It may prove a heck of a catch for the Bulls.
After a modest 13.5 points and 9.1 rebounds at Duke, where he also led the league in plus/minus ratings and was among the lead in advanced statistic measurements, the long armed 6-10 Carter came to Las Vegas slimmer and quicker than expected and earned a first team summer league designation, averaging 14.6 points, 9.4 rebounds and almost three blocks while shooting more than 40 percent on threes. Opponents noticed, which always is most impressive.
Carter finished ahead of New York’s Kevin Knox in the voting for top career. Previous selections for the category in the annual survey started in 2013 were Anthony Davis, Victor Oladipo, Jabari Parker, Jahlil Okafor, Brandon Ingram and Jason Tatum. Pretty good company among career prospects.
Lopez is in the final season of his Bulls contract after being acquired in the 2016 Derrick Rose trade.
It’s no secret that Carter is being tutored to take Lopez’ job. Though that’s also what makes Lopez such a good teammate and why Carter’s advancement could be limited this season. Lopez is willingly tutoring Carter to replace him.
“Robin Lopez is a phenomenal player,” Carter said. “We’re both competitors and we’re just both competing for that spot. Coach said that spot is open, so I’m coming into training camp thinking there are no defined starters. Just coming in and trying to prove myself every day. Just playing against him. Learning how he plays defense, how he scores in the pick-and-roll, how he scores in the post without using too much effort, and how smart he is just all around."
Though Hoiberg likes to say it’s an open competition for starting spots to intensity the competition, there probably aren’t any vacant starting jobs.
It’s almost certain without any injuries that the opening night starters Oct. 18 in Philadelphia will be Kris Dunn, Zach LaVine, Jabari Parker, Lauri Markkanen and Lopez.
By the end of the season it could be the first four and Carter.
It may be difficult to hold Carter out of the starting lineup — or finishing lineup — too long because of his star potential in this era. He’s been likened to Boston’s Al Horford, but at more than 250 pounds already and deceptively quick, he seems capable of matchup up with veterans even as a teenager. He’s smart, swift, savvy and skilled, an unusual combination for someone his size and age.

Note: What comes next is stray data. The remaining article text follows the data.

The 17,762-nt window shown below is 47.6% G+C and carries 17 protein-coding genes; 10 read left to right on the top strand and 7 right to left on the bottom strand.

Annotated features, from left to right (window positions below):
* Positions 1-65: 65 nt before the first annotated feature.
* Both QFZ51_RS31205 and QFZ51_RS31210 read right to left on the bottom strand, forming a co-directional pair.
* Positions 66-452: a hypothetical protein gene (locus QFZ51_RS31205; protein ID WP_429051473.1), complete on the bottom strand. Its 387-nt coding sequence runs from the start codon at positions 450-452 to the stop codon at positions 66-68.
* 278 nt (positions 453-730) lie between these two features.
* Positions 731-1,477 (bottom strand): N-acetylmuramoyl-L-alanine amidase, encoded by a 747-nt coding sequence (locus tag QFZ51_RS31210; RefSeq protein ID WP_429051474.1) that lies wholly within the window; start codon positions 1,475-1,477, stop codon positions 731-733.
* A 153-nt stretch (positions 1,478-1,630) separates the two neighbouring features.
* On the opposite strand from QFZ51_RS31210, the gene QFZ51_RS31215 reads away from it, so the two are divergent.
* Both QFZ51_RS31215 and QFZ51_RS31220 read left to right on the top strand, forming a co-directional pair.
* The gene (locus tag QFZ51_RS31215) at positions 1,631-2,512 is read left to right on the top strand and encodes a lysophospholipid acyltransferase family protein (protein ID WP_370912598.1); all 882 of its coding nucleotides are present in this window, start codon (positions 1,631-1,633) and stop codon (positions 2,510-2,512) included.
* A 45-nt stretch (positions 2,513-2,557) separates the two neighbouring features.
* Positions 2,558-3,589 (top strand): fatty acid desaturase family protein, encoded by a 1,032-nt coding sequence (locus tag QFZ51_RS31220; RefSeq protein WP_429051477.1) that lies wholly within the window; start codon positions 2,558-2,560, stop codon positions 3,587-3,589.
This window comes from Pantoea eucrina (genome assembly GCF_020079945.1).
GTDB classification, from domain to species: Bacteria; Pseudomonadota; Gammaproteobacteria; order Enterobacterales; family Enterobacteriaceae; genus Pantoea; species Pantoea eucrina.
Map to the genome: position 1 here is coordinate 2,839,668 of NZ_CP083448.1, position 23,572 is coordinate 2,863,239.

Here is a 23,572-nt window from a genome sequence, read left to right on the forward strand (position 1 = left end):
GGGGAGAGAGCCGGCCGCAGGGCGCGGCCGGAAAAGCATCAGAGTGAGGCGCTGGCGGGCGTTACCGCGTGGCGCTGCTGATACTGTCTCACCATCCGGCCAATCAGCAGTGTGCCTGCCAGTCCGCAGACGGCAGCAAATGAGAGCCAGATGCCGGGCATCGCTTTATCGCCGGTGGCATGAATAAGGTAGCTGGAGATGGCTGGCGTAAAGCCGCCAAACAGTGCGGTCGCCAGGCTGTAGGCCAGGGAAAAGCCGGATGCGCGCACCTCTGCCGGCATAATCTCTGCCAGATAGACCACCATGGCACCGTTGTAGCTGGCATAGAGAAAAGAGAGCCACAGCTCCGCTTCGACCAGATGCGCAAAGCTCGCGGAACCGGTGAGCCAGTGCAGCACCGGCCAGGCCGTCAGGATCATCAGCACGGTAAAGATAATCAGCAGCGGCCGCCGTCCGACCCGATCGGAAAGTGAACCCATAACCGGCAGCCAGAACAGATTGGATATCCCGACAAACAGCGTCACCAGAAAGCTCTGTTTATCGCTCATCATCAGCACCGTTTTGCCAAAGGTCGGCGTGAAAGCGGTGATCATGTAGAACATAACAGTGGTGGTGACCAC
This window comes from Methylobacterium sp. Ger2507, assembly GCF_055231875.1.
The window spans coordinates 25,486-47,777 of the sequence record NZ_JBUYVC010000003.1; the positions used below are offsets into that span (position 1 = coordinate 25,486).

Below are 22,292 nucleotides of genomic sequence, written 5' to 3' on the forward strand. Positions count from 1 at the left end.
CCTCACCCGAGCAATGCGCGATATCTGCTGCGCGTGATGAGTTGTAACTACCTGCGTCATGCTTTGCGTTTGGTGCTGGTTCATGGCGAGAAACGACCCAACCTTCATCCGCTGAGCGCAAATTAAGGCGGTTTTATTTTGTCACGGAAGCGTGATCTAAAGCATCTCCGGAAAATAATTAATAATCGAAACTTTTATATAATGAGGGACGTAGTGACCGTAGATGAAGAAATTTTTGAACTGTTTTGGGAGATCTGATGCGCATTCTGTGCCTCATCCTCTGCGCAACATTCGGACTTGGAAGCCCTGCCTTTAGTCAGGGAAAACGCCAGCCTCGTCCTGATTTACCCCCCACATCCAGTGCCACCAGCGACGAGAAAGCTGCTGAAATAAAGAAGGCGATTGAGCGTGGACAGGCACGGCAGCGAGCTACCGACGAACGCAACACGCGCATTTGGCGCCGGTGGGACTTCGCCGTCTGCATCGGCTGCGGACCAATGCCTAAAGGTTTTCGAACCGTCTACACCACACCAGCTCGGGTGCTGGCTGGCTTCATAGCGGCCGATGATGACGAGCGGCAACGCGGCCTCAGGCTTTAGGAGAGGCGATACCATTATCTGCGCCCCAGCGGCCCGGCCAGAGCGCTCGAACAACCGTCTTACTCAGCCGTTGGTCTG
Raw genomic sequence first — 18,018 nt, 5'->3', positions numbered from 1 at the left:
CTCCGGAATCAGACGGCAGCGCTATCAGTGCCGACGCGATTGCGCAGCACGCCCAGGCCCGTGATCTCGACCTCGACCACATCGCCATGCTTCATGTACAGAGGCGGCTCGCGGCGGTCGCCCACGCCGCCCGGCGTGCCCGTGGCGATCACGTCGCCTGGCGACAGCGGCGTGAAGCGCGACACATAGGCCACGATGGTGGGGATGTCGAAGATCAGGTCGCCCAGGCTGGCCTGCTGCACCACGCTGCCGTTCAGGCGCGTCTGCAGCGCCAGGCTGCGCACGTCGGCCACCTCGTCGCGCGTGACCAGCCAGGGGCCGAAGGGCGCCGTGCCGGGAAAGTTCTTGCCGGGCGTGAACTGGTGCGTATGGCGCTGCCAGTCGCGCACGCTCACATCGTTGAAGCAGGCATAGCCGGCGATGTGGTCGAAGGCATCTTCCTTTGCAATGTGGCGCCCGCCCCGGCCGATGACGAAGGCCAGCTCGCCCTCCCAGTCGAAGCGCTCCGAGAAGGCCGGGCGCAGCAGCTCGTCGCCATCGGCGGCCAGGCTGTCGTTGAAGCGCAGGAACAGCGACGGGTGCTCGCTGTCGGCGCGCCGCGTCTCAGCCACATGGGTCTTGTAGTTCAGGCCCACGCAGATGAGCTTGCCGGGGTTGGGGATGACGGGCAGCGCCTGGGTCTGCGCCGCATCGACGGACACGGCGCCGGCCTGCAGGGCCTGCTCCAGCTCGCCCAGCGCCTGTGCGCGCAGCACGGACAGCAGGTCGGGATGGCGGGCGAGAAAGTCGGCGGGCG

In many respects, he had to defer at Duke because of the offensive emphasis toward Bagley. So, in a sense, he’ll again have to retreat early to accommodate the team’s commitment to Lopez and his dignity.
Like Carter suggested, the players know, and Carter’s peers weren’t negatively influenced by his role in college or his draft status. They see a star.
“Everybody is good,” Carter said about his initial pro impressions. “The players you think won’t be playing as much or won’t get a lot of minutes are just as good as the starters. Guys play hard every single play. Those are the differences I’ve seen. This league is (now a lot of defensive) switching. There’s no more true big man just standing in the paint. The ability to switch and guard guards is going to keep me out on the court longer and allow me to play late in games.
“There’s so much more space on this court (than in college),” Carter noticed. “There’s a lot of one-on-one play, and just to find my spots on the floor and get to the place where I don’t miss those type of shots is what’s going to allow me to showcase what I’m able to do more than I did in college."
It’s an exciting prospect to watch and consider for the Bulls.